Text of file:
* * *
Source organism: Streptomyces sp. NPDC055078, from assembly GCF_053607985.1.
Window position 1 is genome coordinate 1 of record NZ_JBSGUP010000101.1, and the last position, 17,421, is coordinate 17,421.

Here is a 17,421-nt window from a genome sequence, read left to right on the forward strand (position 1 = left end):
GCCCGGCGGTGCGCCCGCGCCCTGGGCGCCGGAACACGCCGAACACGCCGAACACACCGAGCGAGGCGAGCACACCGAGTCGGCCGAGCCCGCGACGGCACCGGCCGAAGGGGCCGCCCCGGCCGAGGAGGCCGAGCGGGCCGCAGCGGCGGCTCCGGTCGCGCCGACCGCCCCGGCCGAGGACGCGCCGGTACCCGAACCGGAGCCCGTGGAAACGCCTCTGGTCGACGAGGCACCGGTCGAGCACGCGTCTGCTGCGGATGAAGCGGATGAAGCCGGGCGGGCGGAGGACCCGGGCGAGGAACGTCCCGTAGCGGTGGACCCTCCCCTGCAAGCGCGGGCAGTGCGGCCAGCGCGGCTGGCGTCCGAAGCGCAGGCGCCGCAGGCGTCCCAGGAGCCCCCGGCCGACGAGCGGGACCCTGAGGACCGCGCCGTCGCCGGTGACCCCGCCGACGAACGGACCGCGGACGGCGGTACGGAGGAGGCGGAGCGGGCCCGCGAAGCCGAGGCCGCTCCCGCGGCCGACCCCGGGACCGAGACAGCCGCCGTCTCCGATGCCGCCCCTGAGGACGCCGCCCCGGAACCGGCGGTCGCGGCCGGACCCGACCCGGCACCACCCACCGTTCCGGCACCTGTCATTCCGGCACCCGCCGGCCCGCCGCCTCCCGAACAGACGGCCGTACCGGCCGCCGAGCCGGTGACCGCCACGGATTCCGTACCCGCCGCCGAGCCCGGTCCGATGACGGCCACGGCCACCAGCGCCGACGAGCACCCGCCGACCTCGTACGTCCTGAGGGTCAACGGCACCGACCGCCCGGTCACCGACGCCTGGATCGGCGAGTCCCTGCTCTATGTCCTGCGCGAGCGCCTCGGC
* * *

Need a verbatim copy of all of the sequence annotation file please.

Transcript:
Source organism: Streptomyces sp. NPDC055078, from assembly GCF_053607985.1.
Window position 1 is genome coordinate 1 of record NZ_JBSGUP010000101.1, and the last position, 17,421, is coordinate 17,421.

Here is a 17,421-nt window from a genome sequence, read left to right on the forward strand (position 1 = left end):
GCCCGGCGGTGCGCCCGCGCCCTGGGCGCCGGAACACGCCGAACACGCCGAACACACCGAGCGAGGCGAGCACACCGAGTCGGCCGAGCCCGCGACGGCACCGGCCGAAGGGGCCGCCCCGGCCGAGGAGGCCGAGCGGGCCGCAGCGGCGGCTCCGGTCGCGCCGACCGCCCCGGCCGAGGACGCGCCGGTACCCGAACCGGAGCCCGTGGAAACGCCTCTGGTCGACGAGGCACCGGTCGAGCACGCGTCTGCTGCGGATGAAGCGGATGAAGCCGGGCGGGCGGAGGACCCGGGCGAGGAACGTCCCGTAGCGGTGGACCCTCCCCTGCAAGCGCGGGCAGTGCGGCCAGCGCGGCTGGCGTCCGAAGCGCAGGCGCCGCAGGCGTCCCAGGAGCCCCCGGCCGACGAGCGGGACCCTGAGGACCGCGCCGTCGCCGGTGACCCCGCCGACGAACGGACCGCGGACGGCGGTACGGAGGAGGCGGAGCGGGCCCGCGAAGCCGAGGCCGCTCCCGCGGCCGACCCCGGGACCGAGACAGCCGCCGTCTCCGATGCCGCCCCTGAGGACGCCGCCCCGGAACCGGCGGTCGCGGCCGGACCCGACCCGGCACCACCCACCGTTCCGGCACCTGTCATTCCGGCACCCGCCGGCCCGCCGCCTCCCGAACAGACGGCCGTACCGGCCGCCGAGCCGGTGACCGCCACGGATTCCGTACCCGCCGCCGAGCCCGGTCCGATGACGGCCACGGCCACCAGCGCCGACGAGCACCCGCCGACCTCGTACGTCCTGAGGGTCAACGGCACCGACCGCCCGGTCACCGACGCCTGGATCGGCGAGTCCCTGCTCTATGTCCTGCGCGAGCGCCTCGGC